War, Women, and
In 1914-18, and until recently, war was generally thought to be a particularly male preserve of little concern to women. However, the social and economic consequences of total war know no discrimination, and American women were affected by wartime social change just as much as men were. At the same time, regardless of their class, race, or ethnic origin, whether in the workplace or the home, women often felt the impact of war in different ways from men precisely because of gender. Thus women were involved indirectly as mothers, wives, and sisters, for instance, but also directly as independent individuals—yet in a society that placed them in a subordinate and secondary position. In fact, so great was the force of the war that it challenged the sexist assumptions of the day and brought a combination of economic, social, and political change culminating in heightened expectations and political recognition for women.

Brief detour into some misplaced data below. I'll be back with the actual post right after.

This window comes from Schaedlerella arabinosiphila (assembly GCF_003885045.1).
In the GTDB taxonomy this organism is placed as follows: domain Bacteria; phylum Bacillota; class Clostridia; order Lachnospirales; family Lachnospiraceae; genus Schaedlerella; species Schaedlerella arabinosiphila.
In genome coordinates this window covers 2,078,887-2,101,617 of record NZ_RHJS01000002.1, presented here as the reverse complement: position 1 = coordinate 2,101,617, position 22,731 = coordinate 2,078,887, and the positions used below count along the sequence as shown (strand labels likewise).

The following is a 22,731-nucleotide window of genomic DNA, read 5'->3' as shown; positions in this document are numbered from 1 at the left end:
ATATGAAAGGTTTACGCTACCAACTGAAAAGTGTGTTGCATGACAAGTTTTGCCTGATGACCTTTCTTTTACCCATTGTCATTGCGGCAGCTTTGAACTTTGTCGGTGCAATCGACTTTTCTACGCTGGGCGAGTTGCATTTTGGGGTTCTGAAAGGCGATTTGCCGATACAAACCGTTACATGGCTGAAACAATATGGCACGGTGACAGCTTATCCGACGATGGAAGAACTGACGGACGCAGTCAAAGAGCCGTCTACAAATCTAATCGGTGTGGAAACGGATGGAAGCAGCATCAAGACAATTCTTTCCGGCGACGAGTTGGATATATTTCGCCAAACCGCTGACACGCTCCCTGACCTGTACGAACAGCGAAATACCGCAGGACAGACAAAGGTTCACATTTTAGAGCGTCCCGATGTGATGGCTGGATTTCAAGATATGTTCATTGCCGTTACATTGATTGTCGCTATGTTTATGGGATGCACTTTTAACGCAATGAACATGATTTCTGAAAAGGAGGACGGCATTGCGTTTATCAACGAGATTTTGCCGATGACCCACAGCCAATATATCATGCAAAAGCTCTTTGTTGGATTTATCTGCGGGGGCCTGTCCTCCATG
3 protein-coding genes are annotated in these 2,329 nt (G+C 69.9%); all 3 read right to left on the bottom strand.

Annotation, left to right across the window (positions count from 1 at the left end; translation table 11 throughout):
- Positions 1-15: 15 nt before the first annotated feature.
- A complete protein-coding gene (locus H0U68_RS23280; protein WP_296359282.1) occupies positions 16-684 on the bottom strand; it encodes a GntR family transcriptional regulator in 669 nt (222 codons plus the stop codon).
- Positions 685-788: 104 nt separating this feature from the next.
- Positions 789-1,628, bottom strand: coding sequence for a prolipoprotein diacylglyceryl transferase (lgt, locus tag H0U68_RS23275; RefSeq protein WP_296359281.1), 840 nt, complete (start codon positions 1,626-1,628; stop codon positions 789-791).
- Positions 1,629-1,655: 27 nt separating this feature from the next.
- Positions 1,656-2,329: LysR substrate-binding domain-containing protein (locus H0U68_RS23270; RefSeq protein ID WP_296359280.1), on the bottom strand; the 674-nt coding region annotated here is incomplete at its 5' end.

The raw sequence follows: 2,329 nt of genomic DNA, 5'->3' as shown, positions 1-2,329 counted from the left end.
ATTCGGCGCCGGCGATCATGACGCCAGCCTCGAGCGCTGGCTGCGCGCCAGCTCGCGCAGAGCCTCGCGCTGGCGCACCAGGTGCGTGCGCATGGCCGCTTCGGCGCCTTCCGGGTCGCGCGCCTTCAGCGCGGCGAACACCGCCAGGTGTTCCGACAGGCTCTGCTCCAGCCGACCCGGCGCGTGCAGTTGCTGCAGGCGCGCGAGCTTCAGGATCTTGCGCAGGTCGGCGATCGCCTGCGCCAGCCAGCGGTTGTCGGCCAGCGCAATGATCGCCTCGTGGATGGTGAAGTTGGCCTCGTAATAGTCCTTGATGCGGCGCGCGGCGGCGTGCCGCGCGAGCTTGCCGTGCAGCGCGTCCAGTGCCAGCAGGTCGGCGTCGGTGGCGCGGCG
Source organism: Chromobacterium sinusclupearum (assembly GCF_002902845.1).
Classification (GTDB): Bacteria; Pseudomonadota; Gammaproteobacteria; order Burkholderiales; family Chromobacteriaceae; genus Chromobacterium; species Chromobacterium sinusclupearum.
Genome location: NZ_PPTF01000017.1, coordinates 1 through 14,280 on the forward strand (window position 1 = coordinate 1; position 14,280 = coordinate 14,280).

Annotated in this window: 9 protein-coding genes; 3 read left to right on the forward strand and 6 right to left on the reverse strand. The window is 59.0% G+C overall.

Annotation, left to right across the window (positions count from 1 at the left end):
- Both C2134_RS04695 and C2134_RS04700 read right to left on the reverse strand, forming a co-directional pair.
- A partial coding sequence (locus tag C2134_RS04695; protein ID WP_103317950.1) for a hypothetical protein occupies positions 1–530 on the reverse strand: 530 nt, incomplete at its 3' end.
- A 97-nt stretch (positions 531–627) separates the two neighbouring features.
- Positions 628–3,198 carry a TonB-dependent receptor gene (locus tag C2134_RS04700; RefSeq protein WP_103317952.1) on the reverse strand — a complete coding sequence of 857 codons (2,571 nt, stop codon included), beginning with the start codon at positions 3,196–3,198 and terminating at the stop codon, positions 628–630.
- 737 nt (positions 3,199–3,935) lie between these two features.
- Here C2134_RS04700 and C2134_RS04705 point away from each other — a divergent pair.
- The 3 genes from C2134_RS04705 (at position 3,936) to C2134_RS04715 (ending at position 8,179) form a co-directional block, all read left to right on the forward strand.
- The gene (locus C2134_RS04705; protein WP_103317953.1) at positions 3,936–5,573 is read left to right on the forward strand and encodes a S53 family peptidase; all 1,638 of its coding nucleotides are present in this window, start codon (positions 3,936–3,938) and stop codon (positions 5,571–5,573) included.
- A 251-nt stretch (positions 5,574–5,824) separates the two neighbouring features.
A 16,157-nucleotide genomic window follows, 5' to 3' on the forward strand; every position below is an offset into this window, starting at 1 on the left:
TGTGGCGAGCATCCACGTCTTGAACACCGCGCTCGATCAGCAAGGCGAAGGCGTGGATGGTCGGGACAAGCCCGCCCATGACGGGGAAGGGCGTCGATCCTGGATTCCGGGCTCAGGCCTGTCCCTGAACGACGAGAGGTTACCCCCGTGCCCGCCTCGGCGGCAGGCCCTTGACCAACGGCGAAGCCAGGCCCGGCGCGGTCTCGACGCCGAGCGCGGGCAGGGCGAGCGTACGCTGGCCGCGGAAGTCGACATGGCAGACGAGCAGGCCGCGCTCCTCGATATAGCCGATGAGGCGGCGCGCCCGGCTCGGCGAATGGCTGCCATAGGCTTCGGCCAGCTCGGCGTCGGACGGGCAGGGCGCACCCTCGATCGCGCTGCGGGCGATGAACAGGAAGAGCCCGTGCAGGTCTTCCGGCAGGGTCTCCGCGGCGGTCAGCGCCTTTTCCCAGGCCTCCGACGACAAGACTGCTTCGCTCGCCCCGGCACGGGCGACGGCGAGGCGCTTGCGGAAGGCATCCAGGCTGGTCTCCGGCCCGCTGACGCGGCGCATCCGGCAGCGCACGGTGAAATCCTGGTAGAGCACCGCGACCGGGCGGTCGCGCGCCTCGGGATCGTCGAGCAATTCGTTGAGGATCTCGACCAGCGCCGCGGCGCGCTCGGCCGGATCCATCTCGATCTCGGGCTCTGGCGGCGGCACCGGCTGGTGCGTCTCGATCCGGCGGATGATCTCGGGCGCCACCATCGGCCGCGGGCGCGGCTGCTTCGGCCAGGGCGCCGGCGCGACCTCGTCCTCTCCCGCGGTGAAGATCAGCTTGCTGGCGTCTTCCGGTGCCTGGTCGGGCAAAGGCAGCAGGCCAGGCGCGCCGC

The subject of the First World War and women has suffered from easy periodization and oversimplification. Traditionally, 1920 was seen as marking a clear divide in the chronology of women's affairs: the passage of the Nineteenth Amendment giving women the vote ended years of struggle, and with the "liberation" of the war, which destroyed old stereotypes, led on to the "New Woman" of the 1920s. However, subsequent writers questioned the idea of the "New Woman" and the extent of "liberation,"